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Health Communication

Strategies for Developing Global Health Programs


Edited By Do Kyun Kim, Arvind Singhal and Gary L. Kreps

Promotion of healthy behaviors and prevention of disease are inextricably linked to cultural understandings of health and well-being. Health communication scholarship and practice can substantially and strategically contribute to people living safer, healthier, and happier lives. This book represents a concrete step in that direction by establishing a strategic framework for guiding global and local health practices.
Taking a multi-disciplinary approach, the volume includes state-of-the-art theories that can be applied to health communication interventions and practical guidelines about how to design, implement, and evaluate effective health communication interventions.
Few books have synthesized such a broad range of theories and strategies of health communication that are applicable globally, and also provided clear advice about how to apply such strategies. This volume combines academic research and field experience, guided by past and future research agendas and on-the-ground implementation opportunities.
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Introduction: Design, Implementation, and Evaluation of Health Communication Strategies for Global Health Promotion (Do Kyun Kim, Arvind Singhal, & Gary Kreps)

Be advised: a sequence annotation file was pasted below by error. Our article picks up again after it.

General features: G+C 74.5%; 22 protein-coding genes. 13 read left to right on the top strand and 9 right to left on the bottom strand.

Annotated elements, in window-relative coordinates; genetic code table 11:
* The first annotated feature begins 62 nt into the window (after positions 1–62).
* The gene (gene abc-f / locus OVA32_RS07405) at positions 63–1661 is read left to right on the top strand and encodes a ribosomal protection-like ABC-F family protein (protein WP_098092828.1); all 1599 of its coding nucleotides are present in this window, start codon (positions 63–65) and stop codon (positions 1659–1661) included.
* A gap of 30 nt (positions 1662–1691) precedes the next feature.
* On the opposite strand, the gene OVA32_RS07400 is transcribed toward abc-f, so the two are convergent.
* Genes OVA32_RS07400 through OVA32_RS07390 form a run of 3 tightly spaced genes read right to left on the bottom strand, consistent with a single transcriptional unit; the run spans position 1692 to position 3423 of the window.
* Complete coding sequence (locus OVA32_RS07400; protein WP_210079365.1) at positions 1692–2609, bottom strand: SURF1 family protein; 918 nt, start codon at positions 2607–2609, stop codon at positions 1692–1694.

Do Kyun Kim, University of Louisiana at Lafayette Arvind Singhal, University of Texas-El Paso Gary Kreps, George Mason University

The word Ubuntu, common to the Bantu languages of Southern Africa, represents a communicative ethic, a humanist philosophy, and a world view of interconnectedness. It essentially means “I am what I am because of what we all are.” For communication scholars, Ubuntu finds utterance in symbolic interactionism, Kenneth Burke’s dramatism, relational dialectics, and other theories that believe that an individual’s identity is defined through their interactions with others. This communicative foundation provides the reason for why the health of an individual, a community, a nation state, or the world is intimately intertwined. When one person experiences suffering, they do not suffer alone. When one individual is afflicted, we are all affected.

If we pose the question, “What do people suffer from the most?” political scientists may refer to “wars.” Economists may emphasize “poverty.” Postmodern critical thinkers may say “power inequality.” Others may say, ill-health, a condition that has been a constant companion in humankind’s journey. Infant mortality may be down by millions and life expectancies up by decades; however illness and suffering are an inseparable part of our lives. Modern and traditional medicine can fix what may be physically broken, but healing comes wrapped in a relational and communicative package—a compassionate touch, social support, or life-saving information. The present book, through its collection of diverse essays, takes a communicative route to healing and well-being.

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